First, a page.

I wanted to make a sonic commentary between what we perceive as African influences versus European influences. In each country in Latin America to which Africanos were brought, musical traditions have emerged that are in a way some sort of “musica mulata.” The music of Inura includes gestural influences of the culture of Brazil.
[The video below has three selections. The first and third, “The Power” and “Teaching,” are from Inura.]
The first suite, “The Power” opens with a percussionist on marimba followed by the Son Sonora Voices and the Son Sonora Ensemble: string quartet, double bass and percussion. The same ensembles perform “Teaching.”
Seeds attract the necessary elements to grow to evolve: glorious memories of the people from Harlem whose efforts helped create the work; the heart of the People beating in each and every man and in his contributions; I tried to speak a language whose expressive tension has Japanese overtones. [re: Haiku]
The second selection is an excerpt from the 32-minute piece, Haiku. The music of Haiku includes gestural influences of the culture of Japan. It is performed with a narrator and mixed ensemble: flute, bassoon, guitar, koto, cello, double bass and percussion.
Tania León, born in Cuba, is a highly regarded composer and conductor recognized for her accomplishments as an educator and advisor to arts organizations. She has been the subject of profiles on ABC, CBS, CNN, PBS, Univision, and Telemundo, and in independent films.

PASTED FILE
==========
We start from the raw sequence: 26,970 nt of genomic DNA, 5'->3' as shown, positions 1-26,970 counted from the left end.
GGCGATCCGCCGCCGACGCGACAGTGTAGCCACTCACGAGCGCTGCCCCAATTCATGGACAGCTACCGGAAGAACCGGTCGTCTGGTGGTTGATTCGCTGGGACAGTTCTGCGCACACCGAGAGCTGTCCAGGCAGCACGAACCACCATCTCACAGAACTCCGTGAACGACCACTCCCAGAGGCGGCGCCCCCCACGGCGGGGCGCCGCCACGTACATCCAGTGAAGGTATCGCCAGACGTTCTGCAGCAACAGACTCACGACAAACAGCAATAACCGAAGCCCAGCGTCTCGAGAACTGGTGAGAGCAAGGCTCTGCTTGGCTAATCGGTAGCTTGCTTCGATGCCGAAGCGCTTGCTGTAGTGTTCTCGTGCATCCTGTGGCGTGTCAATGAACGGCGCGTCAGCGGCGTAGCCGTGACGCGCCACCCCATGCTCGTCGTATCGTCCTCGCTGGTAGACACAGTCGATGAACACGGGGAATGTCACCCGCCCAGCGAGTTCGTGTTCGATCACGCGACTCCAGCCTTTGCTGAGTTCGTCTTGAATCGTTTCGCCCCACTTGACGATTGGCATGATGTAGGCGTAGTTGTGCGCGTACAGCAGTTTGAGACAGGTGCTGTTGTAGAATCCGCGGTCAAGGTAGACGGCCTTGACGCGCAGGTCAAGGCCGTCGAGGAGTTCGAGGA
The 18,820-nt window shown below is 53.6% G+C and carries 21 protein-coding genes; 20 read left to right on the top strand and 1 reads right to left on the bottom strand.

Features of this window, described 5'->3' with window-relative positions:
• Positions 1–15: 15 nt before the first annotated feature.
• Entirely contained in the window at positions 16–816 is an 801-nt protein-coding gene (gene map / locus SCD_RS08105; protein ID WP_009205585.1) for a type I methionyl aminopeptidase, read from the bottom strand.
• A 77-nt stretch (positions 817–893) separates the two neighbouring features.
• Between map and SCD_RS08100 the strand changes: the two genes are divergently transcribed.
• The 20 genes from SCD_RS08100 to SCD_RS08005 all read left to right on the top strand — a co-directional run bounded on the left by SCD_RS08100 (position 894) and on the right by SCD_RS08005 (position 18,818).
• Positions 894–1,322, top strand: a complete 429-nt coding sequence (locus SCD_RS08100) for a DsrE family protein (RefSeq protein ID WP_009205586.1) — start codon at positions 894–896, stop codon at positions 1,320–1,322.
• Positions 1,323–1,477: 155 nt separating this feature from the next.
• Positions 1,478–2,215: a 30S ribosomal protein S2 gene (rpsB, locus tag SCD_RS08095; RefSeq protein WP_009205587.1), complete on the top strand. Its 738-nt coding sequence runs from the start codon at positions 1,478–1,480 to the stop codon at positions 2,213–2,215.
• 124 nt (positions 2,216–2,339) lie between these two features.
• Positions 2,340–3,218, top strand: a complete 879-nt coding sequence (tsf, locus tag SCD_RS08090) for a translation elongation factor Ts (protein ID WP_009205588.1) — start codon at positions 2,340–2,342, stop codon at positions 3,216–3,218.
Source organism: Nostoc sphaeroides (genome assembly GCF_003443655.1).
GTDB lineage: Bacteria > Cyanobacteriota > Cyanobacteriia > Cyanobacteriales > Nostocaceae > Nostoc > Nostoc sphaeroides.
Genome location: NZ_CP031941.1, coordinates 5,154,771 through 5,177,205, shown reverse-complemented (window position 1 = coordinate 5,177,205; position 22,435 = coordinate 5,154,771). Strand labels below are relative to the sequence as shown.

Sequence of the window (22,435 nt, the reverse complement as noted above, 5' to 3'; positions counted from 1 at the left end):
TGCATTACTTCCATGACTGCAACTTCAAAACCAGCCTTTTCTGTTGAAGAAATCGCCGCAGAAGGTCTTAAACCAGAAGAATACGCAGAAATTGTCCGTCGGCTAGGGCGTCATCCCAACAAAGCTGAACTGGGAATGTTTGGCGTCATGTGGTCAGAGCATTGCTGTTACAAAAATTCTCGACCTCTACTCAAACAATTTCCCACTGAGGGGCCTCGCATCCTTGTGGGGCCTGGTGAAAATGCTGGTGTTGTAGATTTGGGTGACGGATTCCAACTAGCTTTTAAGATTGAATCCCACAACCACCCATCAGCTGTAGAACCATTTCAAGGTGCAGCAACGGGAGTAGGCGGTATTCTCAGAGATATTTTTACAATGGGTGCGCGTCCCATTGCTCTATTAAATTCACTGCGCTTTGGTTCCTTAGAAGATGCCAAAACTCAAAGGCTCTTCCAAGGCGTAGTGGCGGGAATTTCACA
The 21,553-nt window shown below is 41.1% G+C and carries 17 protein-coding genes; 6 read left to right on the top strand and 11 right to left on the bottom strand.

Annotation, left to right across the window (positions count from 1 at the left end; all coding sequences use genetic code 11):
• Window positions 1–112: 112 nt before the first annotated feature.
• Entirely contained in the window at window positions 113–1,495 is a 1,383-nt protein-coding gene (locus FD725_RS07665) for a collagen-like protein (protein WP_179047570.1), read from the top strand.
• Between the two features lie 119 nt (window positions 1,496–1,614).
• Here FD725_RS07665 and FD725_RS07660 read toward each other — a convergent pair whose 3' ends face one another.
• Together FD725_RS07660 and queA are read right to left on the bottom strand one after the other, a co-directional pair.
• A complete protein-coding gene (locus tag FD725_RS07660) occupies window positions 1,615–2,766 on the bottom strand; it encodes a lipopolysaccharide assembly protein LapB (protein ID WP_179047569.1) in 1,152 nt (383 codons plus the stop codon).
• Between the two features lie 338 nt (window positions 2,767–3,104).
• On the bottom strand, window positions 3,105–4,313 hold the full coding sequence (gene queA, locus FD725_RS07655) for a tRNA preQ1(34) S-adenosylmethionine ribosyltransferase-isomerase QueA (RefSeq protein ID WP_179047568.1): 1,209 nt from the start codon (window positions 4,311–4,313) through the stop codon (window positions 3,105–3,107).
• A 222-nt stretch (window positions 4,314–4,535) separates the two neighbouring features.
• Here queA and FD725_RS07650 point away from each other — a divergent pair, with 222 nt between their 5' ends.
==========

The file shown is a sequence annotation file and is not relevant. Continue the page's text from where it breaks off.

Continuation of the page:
Recent commissions include the Little Rock Nine, an opera with libretto by Henry Louis Gates; Pa’lante, co-commissioned by the Los Angeles Philharmonic, Gustavo Dudamel, Music - Artistic Director and the International Contemporary Ensemble (ICE); and Pinceladas, for bassoon and piano. Appearances as guest conductor include the Symphony Orchestra of Marseille, L'Orchestre de la Suisse Romande, and the Guanajuato Symphony and the Thailand Philharmonic among others.
León’s honors include the New York Governor’s Lifetime Achievement Awardand the Fromm, Koussevitzky and Guggenheim Fellowships. A founding member of the Dance Theatre of Harlem, she instituted the Brooklyn Philharmonic Community Concert Series, was co-founder of the American Composers Orchestra “Sonidos de las Americas Festivals,” New Music Advisor to the New York Philharmonic, and is the founder and Artistic Director of Composers Now.
León has lectured at Harvard University and the University of Humboldt in Berlin, and has been a visiting professor at Yale University and the University of Michigan, Ann Arbor. Guest composer/conductor appearances include the Hamburg Musikschule, Germany, and the Beijing Central Conservatory, China.
León has received Honorary Doctorate degrees from Colgate University, Oberlin, and SUNY Purchase. In 2008 she served as U.S. Artistic Ambassador of American Culture in Madrid, Spain. In 2012 she received both a Grammy nomination and a Latin Grammy nomination (for Best Contemporary Classical Composition) and 2013 she was the recipient of the prestigious 2013 ASCAP Victor Herbert Award.
A Professor at Brooklyn College since 1985 and at the Graduate Center of CUNY, she was named Distinguished Professor of the City University of New York in 2006. In 2010 she was inducted into the American Academy of Arts and Letters, the first Latin American female composer to be included in the music/composition category.